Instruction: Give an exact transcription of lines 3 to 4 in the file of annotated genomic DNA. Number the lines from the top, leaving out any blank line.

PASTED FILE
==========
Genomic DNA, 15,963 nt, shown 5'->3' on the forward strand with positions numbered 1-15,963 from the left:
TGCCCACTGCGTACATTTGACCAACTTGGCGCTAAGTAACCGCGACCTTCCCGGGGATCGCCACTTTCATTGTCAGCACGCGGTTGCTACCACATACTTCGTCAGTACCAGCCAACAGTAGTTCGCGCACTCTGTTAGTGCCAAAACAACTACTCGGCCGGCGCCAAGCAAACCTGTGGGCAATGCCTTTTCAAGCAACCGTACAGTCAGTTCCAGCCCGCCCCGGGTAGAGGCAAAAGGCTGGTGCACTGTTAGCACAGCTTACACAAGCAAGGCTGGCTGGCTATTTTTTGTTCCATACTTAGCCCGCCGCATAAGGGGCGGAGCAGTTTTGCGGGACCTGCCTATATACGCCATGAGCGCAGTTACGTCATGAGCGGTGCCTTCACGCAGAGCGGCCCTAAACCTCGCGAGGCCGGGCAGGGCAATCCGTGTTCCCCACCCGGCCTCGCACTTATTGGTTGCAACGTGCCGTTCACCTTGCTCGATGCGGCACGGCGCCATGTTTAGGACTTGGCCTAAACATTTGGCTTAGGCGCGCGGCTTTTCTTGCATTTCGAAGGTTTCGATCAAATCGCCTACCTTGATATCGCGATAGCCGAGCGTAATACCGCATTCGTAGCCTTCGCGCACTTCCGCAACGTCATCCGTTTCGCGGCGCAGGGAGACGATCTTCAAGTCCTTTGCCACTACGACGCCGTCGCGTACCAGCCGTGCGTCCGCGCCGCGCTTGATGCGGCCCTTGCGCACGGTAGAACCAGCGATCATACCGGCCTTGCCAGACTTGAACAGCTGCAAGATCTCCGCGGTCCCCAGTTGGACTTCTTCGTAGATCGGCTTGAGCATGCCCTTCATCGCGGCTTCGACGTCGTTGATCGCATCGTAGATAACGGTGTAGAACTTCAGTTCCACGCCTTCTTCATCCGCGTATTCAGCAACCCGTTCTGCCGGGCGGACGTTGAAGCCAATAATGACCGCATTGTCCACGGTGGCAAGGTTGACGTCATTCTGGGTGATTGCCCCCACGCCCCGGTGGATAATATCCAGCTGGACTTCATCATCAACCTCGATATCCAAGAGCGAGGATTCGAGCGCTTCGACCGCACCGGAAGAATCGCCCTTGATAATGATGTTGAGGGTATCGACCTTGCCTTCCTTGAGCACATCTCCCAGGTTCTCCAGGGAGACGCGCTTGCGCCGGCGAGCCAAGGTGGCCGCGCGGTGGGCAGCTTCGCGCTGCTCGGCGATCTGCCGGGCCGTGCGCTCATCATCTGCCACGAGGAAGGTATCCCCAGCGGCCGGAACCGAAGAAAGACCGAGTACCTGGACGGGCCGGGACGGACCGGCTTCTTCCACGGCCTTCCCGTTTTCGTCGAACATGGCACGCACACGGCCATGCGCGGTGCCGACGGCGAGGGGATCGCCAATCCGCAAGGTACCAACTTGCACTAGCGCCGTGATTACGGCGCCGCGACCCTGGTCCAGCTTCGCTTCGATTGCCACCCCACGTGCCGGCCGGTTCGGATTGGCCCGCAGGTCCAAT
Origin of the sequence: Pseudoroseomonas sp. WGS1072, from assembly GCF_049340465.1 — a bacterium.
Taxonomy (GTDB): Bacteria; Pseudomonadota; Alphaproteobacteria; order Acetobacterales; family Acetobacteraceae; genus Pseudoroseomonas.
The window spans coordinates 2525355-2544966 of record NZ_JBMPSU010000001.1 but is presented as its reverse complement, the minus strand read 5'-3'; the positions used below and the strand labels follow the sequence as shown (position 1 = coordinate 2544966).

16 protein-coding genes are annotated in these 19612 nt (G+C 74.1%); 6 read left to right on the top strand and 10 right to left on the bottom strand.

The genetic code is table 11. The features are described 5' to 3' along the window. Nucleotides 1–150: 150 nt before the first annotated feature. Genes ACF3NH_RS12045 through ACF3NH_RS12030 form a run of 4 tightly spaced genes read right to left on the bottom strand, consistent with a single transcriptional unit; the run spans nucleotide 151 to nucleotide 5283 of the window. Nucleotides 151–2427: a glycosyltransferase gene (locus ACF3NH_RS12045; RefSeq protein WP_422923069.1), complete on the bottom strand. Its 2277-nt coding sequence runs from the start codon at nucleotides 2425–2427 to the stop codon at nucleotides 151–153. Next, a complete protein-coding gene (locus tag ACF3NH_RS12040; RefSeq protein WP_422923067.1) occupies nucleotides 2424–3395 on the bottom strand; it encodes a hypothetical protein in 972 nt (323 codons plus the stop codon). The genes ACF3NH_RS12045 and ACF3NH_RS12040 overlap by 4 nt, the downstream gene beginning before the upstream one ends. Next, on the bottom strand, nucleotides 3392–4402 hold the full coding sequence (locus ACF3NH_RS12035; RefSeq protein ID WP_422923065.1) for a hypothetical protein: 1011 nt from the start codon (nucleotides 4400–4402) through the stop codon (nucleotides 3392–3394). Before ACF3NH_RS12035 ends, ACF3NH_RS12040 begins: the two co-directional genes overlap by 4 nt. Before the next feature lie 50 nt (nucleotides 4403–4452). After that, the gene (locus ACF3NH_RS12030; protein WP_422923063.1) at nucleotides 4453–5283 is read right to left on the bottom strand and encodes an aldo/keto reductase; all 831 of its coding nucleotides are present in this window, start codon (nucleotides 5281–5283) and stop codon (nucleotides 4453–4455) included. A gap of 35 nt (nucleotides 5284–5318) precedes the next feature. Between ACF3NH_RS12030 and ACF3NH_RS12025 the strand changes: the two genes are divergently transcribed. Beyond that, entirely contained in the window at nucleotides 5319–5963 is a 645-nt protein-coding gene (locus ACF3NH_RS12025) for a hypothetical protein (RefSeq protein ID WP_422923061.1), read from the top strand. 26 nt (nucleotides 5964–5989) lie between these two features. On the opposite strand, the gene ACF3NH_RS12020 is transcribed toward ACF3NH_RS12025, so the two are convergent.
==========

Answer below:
Origin of the sequence: Pseudoroseomonas sp. WGS1072, from assembly GCF_049340465.1 — a bacterium.
Taxonomy (GTDB): Bacteria; Pseudomonadota; Alphaproteobacteria; order Acetobacterales; family Acetobacteraceae; genus Pseudoroseomonas.